0

I am confused , Why Software that are developed using the evolutionary approach are harder to be maintained ?

closed as unclear what you're asking by Christophe, Robert Harvey, Nicol Bolas, 17 of 26, gnat Oct 14 '18 at 6:31

Please clarify your specific problem or add additional details to highlight exactly what you need. As it's currently written, it’s hard to tell exactly what you're asking. See the How to Ask page for help clarifying this question. If this question can be reworded to fit the rules in the help center, please edit the question.

  • 3
    There is a ton of context missing here. – gnasher729 Oct 13 '18 at 23:26
  • This is just a direct question that i have been asked in my exam – Ahmed Mohamed Oct 13 '18 at 23:27
  • 1
    They’re not harder to maintain... I’m confused. – Telastyn Oct 14 '18 at 0:26
  • Well, you're using two different words here: incremental and evolutionary mean two very different things. – Robert Harvey Oct 14 '18 at 0:31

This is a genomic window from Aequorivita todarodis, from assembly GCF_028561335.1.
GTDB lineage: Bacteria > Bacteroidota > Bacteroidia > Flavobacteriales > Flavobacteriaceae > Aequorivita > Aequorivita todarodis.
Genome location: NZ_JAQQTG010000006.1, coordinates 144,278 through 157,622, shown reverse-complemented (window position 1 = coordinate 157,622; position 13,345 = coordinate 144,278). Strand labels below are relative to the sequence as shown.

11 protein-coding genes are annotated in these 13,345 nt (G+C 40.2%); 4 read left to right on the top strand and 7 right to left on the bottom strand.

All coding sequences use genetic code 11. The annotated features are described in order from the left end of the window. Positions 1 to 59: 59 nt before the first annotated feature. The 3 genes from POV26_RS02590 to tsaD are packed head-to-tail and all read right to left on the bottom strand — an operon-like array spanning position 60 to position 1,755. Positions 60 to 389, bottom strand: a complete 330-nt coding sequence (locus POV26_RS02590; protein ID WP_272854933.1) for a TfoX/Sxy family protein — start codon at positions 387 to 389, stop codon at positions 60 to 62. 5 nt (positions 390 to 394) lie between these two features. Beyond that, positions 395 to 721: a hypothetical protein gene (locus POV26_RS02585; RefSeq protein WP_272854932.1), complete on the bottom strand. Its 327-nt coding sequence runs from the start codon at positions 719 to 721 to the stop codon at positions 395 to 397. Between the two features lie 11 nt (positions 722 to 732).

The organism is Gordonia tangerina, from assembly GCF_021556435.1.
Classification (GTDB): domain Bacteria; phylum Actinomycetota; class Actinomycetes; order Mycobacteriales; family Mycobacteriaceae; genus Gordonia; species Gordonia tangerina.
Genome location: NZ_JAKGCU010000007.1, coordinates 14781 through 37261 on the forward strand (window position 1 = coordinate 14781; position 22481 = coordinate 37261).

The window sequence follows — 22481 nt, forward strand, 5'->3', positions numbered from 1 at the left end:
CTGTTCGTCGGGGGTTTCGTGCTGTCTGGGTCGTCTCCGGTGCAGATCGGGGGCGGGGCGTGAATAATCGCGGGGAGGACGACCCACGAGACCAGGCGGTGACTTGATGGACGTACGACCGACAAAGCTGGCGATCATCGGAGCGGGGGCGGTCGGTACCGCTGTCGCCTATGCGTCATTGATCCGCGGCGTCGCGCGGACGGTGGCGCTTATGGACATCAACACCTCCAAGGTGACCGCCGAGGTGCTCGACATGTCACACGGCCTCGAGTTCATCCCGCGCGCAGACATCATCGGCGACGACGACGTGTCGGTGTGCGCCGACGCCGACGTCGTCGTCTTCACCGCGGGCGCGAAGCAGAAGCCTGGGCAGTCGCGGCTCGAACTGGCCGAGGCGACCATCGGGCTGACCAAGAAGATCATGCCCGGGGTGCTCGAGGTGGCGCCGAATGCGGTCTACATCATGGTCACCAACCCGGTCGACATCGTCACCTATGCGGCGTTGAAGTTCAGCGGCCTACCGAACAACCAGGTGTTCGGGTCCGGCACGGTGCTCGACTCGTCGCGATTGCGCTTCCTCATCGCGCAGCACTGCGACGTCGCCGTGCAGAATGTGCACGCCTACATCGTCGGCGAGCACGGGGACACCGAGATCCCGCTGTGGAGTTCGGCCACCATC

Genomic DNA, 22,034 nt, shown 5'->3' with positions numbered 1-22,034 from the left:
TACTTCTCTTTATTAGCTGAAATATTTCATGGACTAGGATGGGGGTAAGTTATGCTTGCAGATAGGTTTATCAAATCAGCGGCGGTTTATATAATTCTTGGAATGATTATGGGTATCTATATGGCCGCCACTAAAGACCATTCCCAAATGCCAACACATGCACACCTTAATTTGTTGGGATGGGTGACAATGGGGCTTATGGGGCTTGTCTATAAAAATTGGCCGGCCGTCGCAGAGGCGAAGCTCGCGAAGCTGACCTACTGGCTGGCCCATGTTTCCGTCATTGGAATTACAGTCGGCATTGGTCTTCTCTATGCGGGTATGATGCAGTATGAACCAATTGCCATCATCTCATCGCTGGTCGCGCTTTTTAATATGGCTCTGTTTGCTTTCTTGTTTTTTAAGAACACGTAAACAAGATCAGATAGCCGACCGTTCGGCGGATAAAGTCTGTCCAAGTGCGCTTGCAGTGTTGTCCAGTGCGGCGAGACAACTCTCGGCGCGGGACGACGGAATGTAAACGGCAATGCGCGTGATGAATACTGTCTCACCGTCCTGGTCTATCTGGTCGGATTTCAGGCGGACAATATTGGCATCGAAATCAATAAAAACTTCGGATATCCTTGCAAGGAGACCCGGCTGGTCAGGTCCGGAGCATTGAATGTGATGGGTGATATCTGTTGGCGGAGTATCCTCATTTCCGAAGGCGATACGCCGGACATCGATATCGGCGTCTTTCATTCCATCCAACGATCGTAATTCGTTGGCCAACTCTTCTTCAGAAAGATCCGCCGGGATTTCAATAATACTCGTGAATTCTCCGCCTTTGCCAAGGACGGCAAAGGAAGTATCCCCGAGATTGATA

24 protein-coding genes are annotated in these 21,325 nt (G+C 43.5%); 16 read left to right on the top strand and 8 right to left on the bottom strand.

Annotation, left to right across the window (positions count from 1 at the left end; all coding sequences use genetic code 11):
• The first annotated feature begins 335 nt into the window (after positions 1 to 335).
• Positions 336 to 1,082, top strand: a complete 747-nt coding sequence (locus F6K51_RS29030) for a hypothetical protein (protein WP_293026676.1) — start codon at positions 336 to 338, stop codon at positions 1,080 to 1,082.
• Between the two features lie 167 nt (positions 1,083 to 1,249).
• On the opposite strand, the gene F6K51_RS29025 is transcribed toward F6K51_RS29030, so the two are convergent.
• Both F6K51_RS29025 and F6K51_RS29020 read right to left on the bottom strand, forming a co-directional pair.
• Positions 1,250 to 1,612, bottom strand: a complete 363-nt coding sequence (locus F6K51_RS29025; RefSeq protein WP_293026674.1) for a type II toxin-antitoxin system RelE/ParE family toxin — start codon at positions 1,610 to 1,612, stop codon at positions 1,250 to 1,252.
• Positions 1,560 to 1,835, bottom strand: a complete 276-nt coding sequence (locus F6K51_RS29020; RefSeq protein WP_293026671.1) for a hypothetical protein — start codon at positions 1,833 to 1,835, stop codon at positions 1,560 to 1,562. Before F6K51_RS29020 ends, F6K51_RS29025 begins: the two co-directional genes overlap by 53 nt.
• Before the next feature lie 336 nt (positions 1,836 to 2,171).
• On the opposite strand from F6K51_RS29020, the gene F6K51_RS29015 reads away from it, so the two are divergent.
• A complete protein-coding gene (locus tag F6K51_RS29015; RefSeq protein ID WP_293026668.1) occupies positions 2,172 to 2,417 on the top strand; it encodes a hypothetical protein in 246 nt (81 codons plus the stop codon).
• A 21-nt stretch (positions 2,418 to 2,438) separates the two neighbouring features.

• 4
    @AhmedMohamed: "This is just a direct question that i have been asked in my exam" What did your teacher tell you during class? That's likely the answer they want. Without having sat in on the class, its impossible to know how to answer this. – Nicol Bolas Oct 14 '18 at 0:55
5

It's mostly because you frequently come up against design decisions where the easiest way to add a new feature to an existing program differs from the best way you would make everything if you were starting from scratch. That doesn't mean it is necessarily more difficult to maintain, but you have to make a concerted effort to continually refactor as you go along, and not everyone is conscientious enough to do so.

  • This happens to me >>a lot<< And I wouldn't call it "conscientious" (or lack thereof). Just not enough time to get the job done on schedule, and to get it done right (meaning the way I'd like to do it). Clients always (almost always) get additional ideas in their heads during the course of any non-trivial new development project. And that's to be expected -- even welcomed. It usually results in an overall better product, even if the implementation is bags-on-bags spaghetti code. If it's a good enough product, time will (maybe) eventually be made available to refactor it right, maybe v2.0 – John Forkosh Oct 14 '18 at 11:23

Not the answer you're looking for? Browse other questions tagged or ask your own question.